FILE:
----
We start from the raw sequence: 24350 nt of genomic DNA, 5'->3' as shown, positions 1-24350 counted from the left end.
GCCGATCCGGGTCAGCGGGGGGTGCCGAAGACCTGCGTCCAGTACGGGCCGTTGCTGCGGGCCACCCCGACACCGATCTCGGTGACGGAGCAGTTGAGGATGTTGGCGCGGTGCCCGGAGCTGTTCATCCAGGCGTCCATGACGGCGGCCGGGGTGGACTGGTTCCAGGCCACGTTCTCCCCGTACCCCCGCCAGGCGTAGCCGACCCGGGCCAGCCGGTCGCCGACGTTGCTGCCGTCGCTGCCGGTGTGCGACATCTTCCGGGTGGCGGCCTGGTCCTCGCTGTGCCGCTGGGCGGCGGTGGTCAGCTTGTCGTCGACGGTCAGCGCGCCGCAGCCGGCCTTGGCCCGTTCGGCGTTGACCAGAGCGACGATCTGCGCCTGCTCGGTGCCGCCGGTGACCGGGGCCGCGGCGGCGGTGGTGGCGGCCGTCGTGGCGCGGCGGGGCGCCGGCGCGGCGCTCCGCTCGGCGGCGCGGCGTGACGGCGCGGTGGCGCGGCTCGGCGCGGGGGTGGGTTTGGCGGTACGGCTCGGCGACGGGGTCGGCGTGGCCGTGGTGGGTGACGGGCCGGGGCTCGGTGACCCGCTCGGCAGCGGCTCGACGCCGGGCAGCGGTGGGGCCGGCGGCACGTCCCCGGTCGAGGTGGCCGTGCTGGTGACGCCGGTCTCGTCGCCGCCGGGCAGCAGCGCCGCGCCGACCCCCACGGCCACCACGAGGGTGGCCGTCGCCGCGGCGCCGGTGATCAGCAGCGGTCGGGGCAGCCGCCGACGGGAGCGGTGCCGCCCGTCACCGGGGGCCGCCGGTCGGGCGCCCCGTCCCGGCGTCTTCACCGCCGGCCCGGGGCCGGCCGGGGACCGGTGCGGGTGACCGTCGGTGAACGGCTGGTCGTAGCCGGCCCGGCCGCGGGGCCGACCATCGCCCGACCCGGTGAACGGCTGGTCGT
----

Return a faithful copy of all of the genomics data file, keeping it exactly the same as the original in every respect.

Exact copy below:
We start from the raw sequence: 24350 nt of genomic DNA, 5'->3' as shown, positions 1-24350 counted from the left end.
GCCGATCCGGGTCAGCGGGGGGTGCCGAAGACCTGCGTCCAGTACGGGCCGTTGCTGCGGGCCACCCCGACACCGATCTCGGTGACGGAGCAGTTGAGGATGTTGGCGCGGTGCCCGGAGCTGTTCATCCAGGCGTCCATGACGGCGGCCGGGGTGGACTGGTTCCAGGCCACGTTCTCCCCGTACCCCCGCCAGGCGTAGCCGACCCGGGCCAGCCGGTCGCCGACGTTGCTGCCGTCGCTGCCGGTGTGCGACATCTTCCGGGTGGCGGCCTGGTCCTCGCTGTGCCGCTGGGCGGCGGTGGTCAGCTTGTCGTCGACGGTCAGCGCGCCGCAGCCGGCCTTGGCCCGTTCGGCGTTGACCAGAGCGACGATCTGCGCCTGCTCGGTGCCGCCGGTGACCGGGGCCGCGGCGGCGGTGGTGGCGGCCGTCGTGGCGCGGCGGGGCGCCGGCGCGGCGCTCCGCTCGGCGGCGCGGCGTGACGGCGCGGTGGCGCGGCTCGGCGCGGGGGTGGGTTTGGCGGTACGGCTCGGCGACGGGGTCGGCGTGGCCGTGGTGGGTGACGGGCCGGGGCTCGGTGACCCGCTCGGCAGCGGCTCGACGCCGGGCAGCGGTGGGGCCGGCGGCACGTCCCCGGTCGAGGTGGCCGTGCTGGTGACGCCGGTCTCGTCGCCGCCGGGCAGCAGCGCCGCGCCGACCCCCACGGCCACCACGAGGGTGGCCGTCGCCGCGGCGCCGGTGATCAGCAGCGGTCGGGGCAGCCGCCGACGGGAGCGGTGCCGCCCGTCACCGGGGGCCGCCGGTCGGGCGCCCCGTCCCGGCGTCTTCACCGCCGGCCCGGGGCCGGCCGGGGACCGGTGCGGGTGACCGTCGGTGAACGGCTGGTCGTAGCCGGCCCGGCCGCGGGGCCGACCATCGCCCGACCCGGTGAACGGCTGGTCGT